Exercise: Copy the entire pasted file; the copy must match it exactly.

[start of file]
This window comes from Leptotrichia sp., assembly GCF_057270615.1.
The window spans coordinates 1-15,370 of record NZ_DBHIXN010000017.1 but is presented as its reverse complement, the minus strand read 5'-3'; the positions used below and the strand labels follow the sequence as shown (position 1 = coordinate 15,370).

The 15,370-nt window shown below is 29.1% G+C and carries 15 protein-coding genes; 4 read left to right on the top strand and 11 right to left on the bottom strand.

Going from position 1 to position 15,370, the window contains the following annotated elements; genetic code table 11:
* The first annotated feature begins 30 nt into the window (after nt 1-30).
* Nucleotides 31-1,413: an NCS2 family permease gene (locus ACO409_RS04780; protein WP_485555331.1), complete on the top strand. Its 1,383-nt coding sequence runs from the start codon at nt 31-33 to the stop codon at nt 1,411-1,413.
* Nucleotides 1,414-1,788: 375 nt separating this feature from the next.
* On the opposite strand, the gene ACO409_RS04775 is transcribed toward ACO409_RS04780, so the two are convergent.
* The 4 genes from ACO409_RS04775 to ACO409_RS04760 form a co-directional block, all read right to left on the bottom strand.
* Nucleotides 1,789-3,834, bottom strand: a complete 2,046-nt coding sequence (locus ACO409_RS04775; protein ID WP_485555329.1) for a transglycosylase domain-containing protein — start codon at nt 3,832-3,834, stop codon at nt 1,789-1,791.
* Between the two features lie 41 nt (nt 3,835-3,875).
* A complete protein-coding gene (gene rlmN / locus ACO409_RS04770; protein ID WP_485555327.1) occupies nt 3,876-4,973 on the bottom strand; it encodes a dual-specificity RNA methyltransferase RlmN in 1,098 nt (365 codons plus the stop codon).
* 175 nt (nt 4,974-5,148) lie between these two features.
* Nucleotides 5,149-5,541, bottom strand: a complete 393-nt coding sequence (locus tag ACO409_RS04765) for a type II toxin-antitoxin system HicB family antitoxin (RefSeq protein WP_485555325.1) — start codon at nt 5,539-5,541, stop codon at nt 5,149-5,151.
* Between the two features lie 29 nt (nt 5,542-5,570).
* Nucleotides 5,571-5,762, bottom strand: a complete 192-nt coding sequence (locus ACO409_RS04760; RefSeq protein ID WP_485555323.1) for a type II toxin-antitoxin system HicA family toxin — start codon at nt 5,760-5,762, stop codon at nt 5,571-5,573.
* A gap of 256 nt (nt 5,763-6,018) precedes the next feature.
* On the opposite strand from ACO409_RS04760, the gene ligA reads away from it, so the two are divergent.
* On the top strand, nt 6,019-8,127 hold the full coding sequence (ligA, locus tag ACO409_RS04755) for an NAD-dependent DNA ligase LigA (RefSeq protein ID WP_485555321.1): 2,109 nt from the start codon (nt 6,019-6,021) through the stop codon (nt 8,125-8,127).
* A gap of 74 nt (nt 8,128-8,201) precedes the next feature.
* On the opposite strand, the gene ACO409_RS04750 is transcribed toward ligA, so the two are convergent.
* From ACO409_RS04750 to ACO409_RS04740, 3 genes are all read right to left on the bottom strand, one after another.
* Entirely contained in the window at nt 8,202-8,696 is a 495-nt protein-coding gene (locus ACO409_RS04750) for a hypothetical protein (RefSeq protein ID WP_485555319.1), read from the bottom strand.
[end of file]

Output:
This window comes from Leptotrichia sp., assembly GCF_057270615.1.
The window spans coordinates 1-15,370 of record NZ_DBHIXN010000017.1 but is presented as its reverse complement, the minus strand read 5'-3'; the positions used below and the strand labels follow the sequence as shown (position 1 = coordinate 15,370).

The 15,370-nt window shown below is 29.1% G+C and carries 15 protein-coding genes; 4 read left to right on the top strand and 11 right to left on the bottom strand.

Going from position 1 to position 15,370, the window contains the following annotated elements; genetic code table 11:
* The first annotated feature begins 30 nt into the window (after nt 1-30).
* Nucleotides 31-1,413: an NCS2 family permease gene (locus ACO409_RS04780; protein WP_485555331.1), complete on the top strand. Its 1,383-nt coding sequence runs from the start codon at nt 31-33 to the stop codon at nt 1,411-1,413.
* Nucleotides 1,414-1,788: 375 nt separating this feature from the next.
* On the opposite strand, the gene ACO409_RS04775 is transcribed toward ACO409_RS04780, so the two are convergent.
* The 4 genes from ACO409_RS04775 to ACO409_RS04760 form a co-directional block, all read right to left on the bottom strand.
* Nucleotides 1,789-3,834, bottom strand: a complete 2,046-nt coding sequence (locus ACO409_RS04775; protein ID WP_485555329.1) for a transglycosylase domain-containing protein — start codon at nt 3,832-3,834, stop codon at nt 1,789-1,791.
* Between the two features lie 41 nt (nt 3,835-3,875).
* A complete protein-coding gene (gene rlmN / locus ACO409_RS04770; protein ID WP_485555327.1) occupies nt 3,876-4,973 on the bottom strand; it encodes a dual-specificity RNA methyltransferase RlmN in 1,098 nt (365 codons plus the stop codon).
* 175 nt (nt 4,974-5,148) lie between these two features.
* Nucleotides 5,149-5,541, bottom strand: a complete 393-nt coding sequence (locus tag ACO409_RS04765) for a type II toxin-antitoxin system HicB family antitoxin (RefSeq protein WP_485555325.1) — start codon at nt 5,539-5,541, stop codon at nt 5,149-5,151.
* Between the two features lie 29 nt (nt 5,542-5,570).
* Nucleotides 5,571-5,762, bottom strand: a complete 192-nt coding sequence (locus ACO409_RS04760; RefSeq protein ID WP_485555323.1) for a type II toxin-antitoxin system HicA family toxin — start codon at nt 5,760-5,762, stop codon at nt 5,571-5,573.
* A gap of 256 nt (nt 5,763-6,018) precedes the next feature.
* On the opposite strand from ACO409_RS04760, the gene ligA reads away from it, so the two are divergent.
* On the top strand, nt 6,019-8,127 hold the full coding sequence (ligA, locus tag ACO409_RS04755) for an NAD-dependent DNA ligase LigA (RefSeq protein ID WP_485555321.1): 2,109 nt from the start codon (nt 6,019-6,021) through the stop codon (nt 8,125-8,127).
* A gap of 74 nt (nt 8,128-8,201) precedes the next feature.
* On the opposite strand, the gene ACO409_RS04750 is transcribed toward ligA, so the two are convergent.
* From ACO409_RS04750 to ACO409_RS04740, 3 genes are all read right to left on the bottom strand, one after another.
* Entirely contained in the window at nt 8,202-8,696 is a 495-nt protein-coding gene (locus ACO409_RS04750) for a hypothetical protein (RefSeq protein ID WP_485555319.1), read from the bottom strand.